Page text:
Story image

Game design can bring your whakapapa to life on-screen

02 May 17

Kids can now design their pepeha in the form of a platform game, where the avatar takes a journey from their origins and ancestry up to the present day.

Using Gamefroot’s new Mihi Maker tutorial, you can learn and share your own whakapapa as an immersive and interactive experience.

A mihi, or greeting, is an important part of getting know someone using te reo Māori. The pepeha is a way you introduce yourself, letting others know who you are and where you came from.

Using Gamefroot’s web-based development platform kids can work through the brand new tutorial and resources in order to take their avatars through the journey of their own heritage. All the way from their maunga, or mountain, to their marae and immediate family.

Think of it as a visual way to walk the character through someone’s heritage. Whether it becomes a way for you to tell your story yourself, or a way to share it with others so they can take a walk through your origin story.

Gamefroot's creator Dan Milward says he couldn't be prouder to bring this new addition to Gamefroot. 

"I'm super proud of this online course, super grateful for all the help we've had and totes excited about where we can take it and the awesome learning we can make possible for our kiwi kids."

With clear instructions and an easy-to-use interface, taking kids through their own pepeha narrative is a breeze. Bright visuals and simple gameplay mean the end product is engaging and ready to share with the class, friends and family.

Characters are customisable so that the user can create an avatar they really relate to, to tell their story. The animations and visuals built into the tutorial are lush and vibrant, they really help tell your pepeha story.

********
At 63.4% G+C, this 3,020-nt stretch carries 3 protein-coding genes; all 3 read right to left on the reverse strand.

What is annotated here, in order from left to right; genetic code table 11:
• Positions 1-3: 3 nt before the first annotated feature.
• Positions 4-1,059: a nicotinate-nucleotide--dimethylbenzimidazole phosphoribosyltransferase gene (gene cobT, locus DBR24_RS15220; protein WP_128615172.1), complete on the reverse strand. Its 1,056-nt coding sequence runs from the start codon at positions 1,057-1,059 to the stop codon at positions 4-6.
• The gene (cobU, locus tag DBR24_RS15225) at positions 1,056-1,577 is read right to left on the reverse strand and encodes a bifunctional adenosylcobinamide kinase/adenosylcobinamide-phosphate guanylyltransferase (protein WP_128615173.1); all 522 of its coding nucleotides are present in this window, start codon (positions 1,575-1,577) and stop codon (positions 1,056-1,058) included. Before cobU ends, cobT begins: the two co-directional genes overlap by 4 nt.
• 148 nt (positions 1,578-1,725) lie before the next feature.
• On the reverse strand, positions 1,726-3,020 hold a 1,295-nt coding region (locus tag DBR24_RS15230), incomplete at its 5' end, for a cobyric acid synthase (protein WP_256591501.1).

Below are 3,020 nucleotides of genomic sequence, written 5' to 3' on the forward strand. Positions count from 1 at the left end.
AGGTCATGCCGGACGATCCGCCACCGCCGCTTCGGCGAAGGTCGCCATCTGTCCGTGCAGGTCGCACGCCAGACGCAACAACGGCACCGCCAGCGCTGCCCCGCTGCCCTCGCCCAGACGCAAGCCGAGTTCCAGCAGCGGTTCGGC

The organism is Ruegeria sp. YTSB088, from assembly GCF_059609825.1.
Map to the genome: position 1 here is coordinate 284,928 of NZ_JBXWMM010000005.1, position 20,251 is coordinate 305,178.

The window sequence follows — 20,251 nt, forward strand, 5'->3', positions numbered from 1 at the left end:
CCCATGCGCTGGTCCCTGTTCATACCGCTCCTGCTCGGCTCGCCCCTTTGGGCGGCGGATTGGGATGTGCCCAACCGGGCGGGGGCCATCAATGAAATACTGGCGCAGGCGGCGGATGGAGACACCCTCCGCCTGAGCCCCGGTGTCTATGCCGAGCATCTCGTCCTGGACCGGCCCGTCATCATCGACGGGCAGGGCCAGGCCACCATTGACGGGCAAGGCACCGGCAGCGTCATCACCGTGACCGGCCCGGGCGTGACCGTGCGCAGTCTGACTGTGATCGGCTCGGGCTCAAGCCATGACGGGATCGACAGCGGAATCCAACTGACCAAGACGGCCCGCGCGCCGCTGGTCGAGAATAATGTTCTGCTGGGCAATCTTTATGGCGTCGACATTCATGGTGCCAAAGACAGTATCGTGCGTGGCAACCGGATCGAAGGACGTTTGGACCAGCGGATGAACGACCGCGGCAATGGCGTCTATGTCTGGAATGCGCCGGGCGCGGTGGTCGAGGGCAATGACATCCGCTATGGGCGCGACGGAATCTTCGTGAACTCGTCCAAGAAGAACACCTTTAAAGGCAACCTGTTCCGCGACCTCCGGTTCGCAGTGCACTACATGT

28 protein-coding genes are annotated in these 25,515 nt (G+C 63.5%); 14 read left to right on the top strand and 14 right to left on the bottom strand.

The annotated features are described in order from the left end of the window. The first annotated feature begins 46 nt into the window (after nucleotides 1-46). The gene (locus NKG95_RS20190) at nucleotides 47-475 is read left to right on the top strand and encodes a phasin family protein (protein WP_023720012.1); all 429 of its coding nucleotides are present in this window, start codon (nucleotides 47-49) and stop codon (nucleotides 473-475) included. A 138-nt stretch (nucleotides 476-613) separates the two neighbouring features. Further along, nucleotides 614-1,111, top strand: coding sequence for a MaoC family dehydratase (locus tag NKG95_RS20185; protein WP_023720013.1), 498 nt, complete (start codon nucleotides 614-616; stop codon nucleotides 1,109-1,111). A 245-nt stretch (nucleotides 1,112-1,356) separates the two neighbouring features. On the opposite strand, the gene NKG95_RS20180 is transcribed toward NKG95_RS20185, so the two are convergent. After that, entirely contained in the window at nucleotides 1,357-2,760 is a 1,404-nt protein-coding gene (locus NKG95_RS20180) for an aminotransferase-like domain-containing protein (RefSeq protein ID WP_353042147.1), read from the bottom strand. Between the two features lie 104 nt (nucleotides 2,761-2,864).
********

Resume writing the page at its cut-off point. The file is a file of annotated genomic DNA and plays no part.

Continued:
For those of you unfamiliar with Gamefroot, it is a game development program that uses a visual coding system and great graphical elements to choose from.

For example you pick an object like an enemy or player and choose their behaviour in the game with functions that stack together kind of like lego blocks.

There is a massive library of games that users have created, often times by children. It is a really impressive system and encourages programming skills and creativity.

How to find this awesome new resource:

  • Head to
  • Login or create and account
  • Up the top you'll find the tutorial button
  • Click on the Mihi Maker template - about halfway down the list
  • Then, start telling your story
Royole's FlexPai: So bendable phablets are a reality now
A US-based firm called Royole is delivering on that age-old problem of not being able to fold up your devices (who hasn't ever wished they could fold their phone up...)
Hands-on review: Having fun in Knowledge is Power: Decades and Chimparty
They don’t revolutionise social video gaming, but they are enjoyable enough to occupy you during a wet weekend. 
Kiwis losing $24.7mil to scam calls every year
The losses are almost five times higher compared to the same period last year, from reported losses alone.
Tile's Mate & Pro Bluetooth trackers land in NZ
If your car keys (or your tablet) have disappeared into the void at the back of the couch or if you left them somewhere in your car, retracing your steps to find them could be a thing of the past.
Government still stuck in the past? Not on GovTech's watch
What exactly is GovTech and what’s been happening in our capital city?
"Is this for real?" The reality of fraud against New Zealanders
Is this for real? More often than not these days it can be hard to tell, and it’s okay to be a bit suspicious, especially when it comes to fraud.
Hands-on review: The iPhone Xs
The iPhone Xs is a win that brought numerous new and exciting features to the market.
How much does your Amazon Prime Video subscription really get you?
For our NZ$8.90 per month, the average cost per title is US$0.00126 - but we only really get a choice of 416 TV shows and 4321 movies. Choice is a little bit limited compared to other countries.